Self-Portrait Listening to the Oak Ridge Boys

Amorak Huey

 

Dust-coated and thirsty on the second-longest day of summer, we are 11 and restless, perpetually between games at the town ballparks in the lowland by the river. There are three fields; the middle one is ours. We are old enough to throw our own pitches, not quite ready for the Pony League and its 90-foot bases: so much distance ahead of us.

We are knee socks and stirrups, tucked-in jerseys and hair twisting from under these caps that declare our assigned loyalties. It takes a week of tryouts to learn who we will be each season. Hawks? Pirates? Braves?

We are waxed-paper cups crushed together to serve as the ball in our invented game, “Cup Ball,” we call it, wise enough to see the value in a certain kind of honesty. It is played much like baseball, only without scrutiny or supervision, in the gravel between the roots of an ancient oak tree and the far side of the concession stand, ghost runners allowed when there aren’t enough of us to keep the game moving.

We are so many versions of the same joke:

Q: Did you hear who’s coming to town?

A: (knocks off your hat) Flipper!

Q: Did you hear what they’re calling the next Star Wars movie?

A: (knocks off your hat) Flipper Strikes Back!!

All we know of humor is torturing each other; it is all we know of love.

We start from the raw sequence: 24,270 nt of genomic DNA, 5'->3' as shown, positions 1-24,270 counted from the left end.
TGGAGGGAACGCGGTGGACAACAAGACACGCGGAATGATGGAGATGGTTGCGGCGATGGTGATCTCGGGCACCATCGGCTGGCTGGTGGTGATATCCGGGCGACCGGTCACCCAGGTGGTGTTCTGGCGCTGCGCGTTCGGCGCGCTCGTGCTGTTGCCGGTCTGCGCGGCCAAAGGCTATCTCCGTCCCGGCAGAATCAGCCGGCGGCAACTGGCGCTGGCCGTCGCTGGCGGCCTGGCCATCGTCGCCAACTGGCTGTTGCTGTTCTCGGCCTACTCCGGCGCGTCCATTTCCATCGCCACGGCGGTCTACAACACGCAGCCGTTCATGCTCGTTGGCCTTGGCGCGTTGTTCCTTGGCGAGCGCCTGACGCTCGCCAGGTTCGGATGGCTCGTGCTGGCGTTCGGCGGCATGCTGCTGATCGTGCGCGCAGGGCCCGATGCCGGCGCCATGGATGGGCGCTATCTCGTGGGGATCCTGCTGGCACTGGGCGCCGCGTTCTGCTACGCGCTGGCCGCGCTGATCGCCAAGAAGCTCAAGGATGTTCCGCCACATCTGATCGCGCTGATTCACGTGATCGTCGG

There is so much we do not know about our bodies, their limits and intersections. We crave contact; we create it even in a sport where it is not inherent to the rules. We do not know the violence we are capable of.

We are learning to throw, learning to hit, learning to keep score and count errors, learning to win—or not—learning to ignore our parents, coaching and complaining from the stands, taking out their new divorces on the umpires, our dads and their cigarettes lining the outfield fences, moms huddled behind home in a cloud of hair spray, everyone wary and everyone with a rooting interest in everything that’s happening.

We are learning not to rub the bruised spots of our lives.

Someone slides in the gravel. Blood soaks through uniform pants. Someone makes a fist. No one cries, though most of us want to. We chase foul balls for the free Coke and for the thrill of chasing.

Someone has brought a radio and WYDE-85 is doing a stunt where they play nothing but “Elvira” for 24 hours. We try out our deepest voices: giddy up ba-oom papa oom papa mow mow; we don’t know what it means (I know, I know! It means … Flipper!), but we like the way we sound.

We don’t know how young we are, or how lucky, how big the world or how long 24 hours lasts, really—someone loses the ball in the sun, ghost runners advance automatically, the chorus repeats.

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Amorak Huey is author of the poetry collections Dad Jokes from Late in the Patriarchy (Sundress, forthcoming in 2021), Boom Box (Sundress, 2019), Seducing the Asparagus Queen (Cloudbank, 2018), and Ha Ha Ha Thump (Sundress, 2015), as well as two chapbooks. Co-author with W. Todd Kaneko of the textbook Poetry: A Writer’s Guide and Anthology(Bloomsbury, 2018), Huey teaches writing at Grand Valley State University in Michigan.